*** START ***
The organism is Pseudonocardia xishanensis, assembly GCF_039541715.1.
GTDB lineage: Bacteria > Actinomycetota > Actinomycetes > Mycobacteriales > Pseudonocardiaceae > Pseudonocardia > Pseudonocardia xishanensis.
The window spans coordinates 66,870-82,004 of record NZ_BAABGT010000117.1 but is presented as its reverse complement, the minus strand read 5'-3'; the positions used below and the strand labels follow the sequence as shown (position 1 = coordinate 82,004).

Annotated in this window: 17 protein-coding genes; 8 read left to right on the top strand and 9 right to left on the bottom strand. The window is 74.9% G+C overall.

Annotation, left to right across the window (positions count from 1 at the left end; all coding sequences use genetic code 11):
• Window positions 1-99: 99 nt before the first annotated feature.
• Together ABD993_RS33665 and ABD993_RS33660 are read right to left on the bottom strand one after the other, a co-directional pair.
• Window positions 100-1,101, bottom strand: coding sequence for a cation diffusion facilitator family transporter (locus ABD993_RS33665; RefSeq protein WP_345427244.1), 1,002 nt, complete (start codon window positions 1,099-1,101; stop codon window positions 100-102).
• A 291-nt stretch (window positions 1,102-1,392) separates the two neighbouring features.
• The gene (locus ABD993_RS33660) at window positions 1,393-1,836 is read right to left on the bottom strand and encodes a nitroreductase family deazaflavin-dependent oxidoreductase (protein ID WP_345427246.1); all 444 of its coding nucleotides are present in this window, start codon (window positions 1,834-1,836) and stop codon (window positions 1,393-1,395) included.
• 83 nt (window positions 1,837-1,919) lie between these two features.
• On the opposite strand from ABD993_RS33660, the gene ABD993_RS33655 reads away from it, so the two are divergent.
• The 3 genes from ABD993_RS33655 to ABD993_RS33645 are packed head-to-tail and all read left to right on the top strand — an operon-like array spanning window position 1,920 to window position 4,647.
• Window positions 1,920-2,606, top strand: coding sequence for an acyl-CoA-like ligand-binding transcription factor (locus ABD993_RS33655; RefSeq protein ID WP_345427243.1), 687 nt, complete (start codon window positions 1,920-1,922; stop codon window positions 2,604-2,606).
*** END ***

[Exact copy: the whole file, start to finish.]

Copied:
The organism is Pseudonocardia xishanensis, assembly GCF_039541715.1.
GTDB lineage: Bacteria > Actinomycetota > Actinomycetes > Mycobacteriales > Pseudonocardiaceae > Pseudonocardia > Pseudonocardia xishanensis.
The window spans coordinates 66,870-82,004 of record NZ_BAABGT010000117.1 but is presented as its reverse complement, the minus strand read 5'-3'; the positions used below and the strand labels follow the sequence as shown (position 1 = coordinate 82,004).

Annotated in this window: 17 protein-coding genes; 8 read left to right on the top strand and 9 right to left on the bottom strand. The window is 74.9% G+C overall.

Annotation, left to right across the window (positions count from 1 at the left end; all coding sequences use genetic code 11):
• Window positions 1-99: 99 nt before the first annotated feature.
• Together ABD993_RS33665 and ABD993_RS33660 are read right to left on the bottom strand one after the other, a co-directional pair.
• Window positions 100-1,101, bottom strand: coding sequence for a cation diffusion facilitator family transporter (locus ABD993_RS33665; RefSeq protein WP_345427244.1), 1,002 nt, complete (start codon window positions 1,099-1,101; stop codon window positions 100-102).
• A 291-nt stretch (window positions 1,102-1,392) separates the two neighbouring features.
• The gene (locus ABD993_RS33660) at window positions 1,393-1,836 is read right to left on the bottom strand and encodes a nitroreductase family deazaflavin-dependent oxidoreductase (protein ID WP_345427246.1); all 444 of its coding nucleotides are present in this window, start codon (window positions 1,834-1,836) and stop codon (window positions 1,393-1,395) included.
• 83 nt (window positions 1,837-1,919) lie between these two features.
• On the opposite strand from ABD993_RS33660, the gene ABD993_RS33655 reads away from it, so the two are divergent.
• The 3 genes from ABD993_RS33655 to ABD993_RS33645 are packed head-to-tail and all read left to right on the top strand — an operon-like array spanning window position 1,920 to window position 4,647.
• Window positions 1,920-2,606, top strand: coding sequence for an acyl-CoA-like ligand-binding transcription factor (locus ABD993_RS33655; RefSeq protein ID WP_345427243.1), 687 nt, complete (start codon window positions 1,920-1,922; stop codon window positions 2,604-2,606).